“My voice stood out well on the pit wall … when I spoke it was the only Northern Irish female voice that there was in the room. So in some bits it worked to your advantage, because nobody had to ask who was speaking when I was speaking.”

Collins said her highlights from her shift to broadcasting in 2023 include getting to do commentary for races and doing the gridwalk at the Mexico grand prix, but it has also come with its challenges.

“The stuff I struggle with is, the TV have a lot less data with them than the teams do in general, and a lot less insight than what the teams do, so I struggled initially with sort of feeling like I’d not done my homework, you know, that was the feeling of going there and being not quite sure about a few things. So we’re working to improve that,” she said.

Italian Grand Prix \u2013 Race \u2013 MonzaBernie Collins said her highlights from her shift to broadcasting in 2023 include getting to do commentary for races (David Davies/PA)PA Archive/PA Images - David Davies

Looking forward to the 2024 season, Collins said she hopes the other teams can bring the fight to RedBull after the team had one of the most dominating seasons in the history of the sport, winning all but one race.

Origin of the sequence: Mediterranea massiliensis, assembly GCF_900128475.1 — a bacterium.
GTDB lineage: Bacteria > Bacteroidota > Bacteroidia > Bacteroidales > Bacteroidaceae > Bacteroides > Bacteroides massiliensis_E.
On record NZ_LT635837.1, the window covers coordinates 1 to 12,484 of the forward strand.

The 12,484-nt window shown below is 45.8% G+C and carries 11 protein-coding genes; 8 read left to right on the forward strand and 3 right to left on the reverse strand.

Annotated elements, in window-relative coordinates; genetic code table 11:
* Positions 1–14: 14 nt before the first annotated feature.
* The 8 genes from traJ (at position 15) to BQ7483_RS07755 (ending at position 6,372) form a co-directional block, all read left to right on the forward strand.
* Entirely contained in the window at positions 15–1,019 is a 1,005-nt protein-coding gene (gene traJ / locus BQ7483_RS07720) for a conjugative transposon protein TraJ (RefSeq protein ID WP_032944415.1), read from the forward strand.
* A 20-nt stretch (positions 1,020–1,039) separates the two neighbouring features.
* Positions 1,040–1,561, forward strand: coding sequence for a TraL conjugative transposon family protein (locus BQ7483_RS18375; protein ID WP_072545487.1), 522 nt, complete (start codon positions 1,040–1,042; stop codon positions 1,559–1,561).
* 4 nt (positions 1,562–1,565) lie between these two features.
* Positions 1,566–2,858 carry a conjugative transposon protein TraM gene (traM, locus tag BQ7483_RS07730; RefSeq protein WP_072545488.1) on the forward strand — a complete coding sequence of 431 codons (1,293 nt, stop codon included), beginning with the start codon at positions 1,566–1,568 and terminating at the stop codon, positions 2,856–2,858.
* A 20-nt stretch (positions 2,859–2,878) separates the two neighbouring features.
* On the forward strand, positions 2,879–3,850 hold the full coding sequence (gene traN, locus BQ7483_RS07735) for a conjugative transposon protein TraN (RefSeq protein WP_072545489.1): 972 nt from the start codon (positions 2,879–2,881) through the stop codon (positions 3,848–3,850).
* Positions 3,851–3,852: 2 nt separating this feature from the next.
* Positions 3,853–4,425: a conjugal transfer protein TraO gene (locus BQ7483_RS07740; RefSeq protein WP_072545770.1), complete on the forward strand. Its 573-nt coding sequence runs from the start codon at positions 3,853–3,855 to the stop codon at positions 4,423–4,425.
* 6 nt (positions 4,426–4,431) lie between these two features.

“The hope is that Mercedes are doing a full new car hopefully that brings them a step closer to RedBull and what have McLaren and Ferrari learned from this year being quite close behind them at the end of the year. So you could end up with a three, four car fight at the front, which would be ideal.

“Let’s see. My worry is that Red Bull have just been developing away or looking at this year’s car and are another step ahead.”

Collins’ advice to any budding motorsport enthusiasts inspired by her is to “be a little bit brave and go for it”.

“You have to apply for every opportunity that you think you might want to go for and if you don’t get the opportunity, which you won’t get all of them, ask why, figure out why, figure out what experience or training or what it is you could have done differently.

“But ultimately, you have to go for the positions that are there,” she said.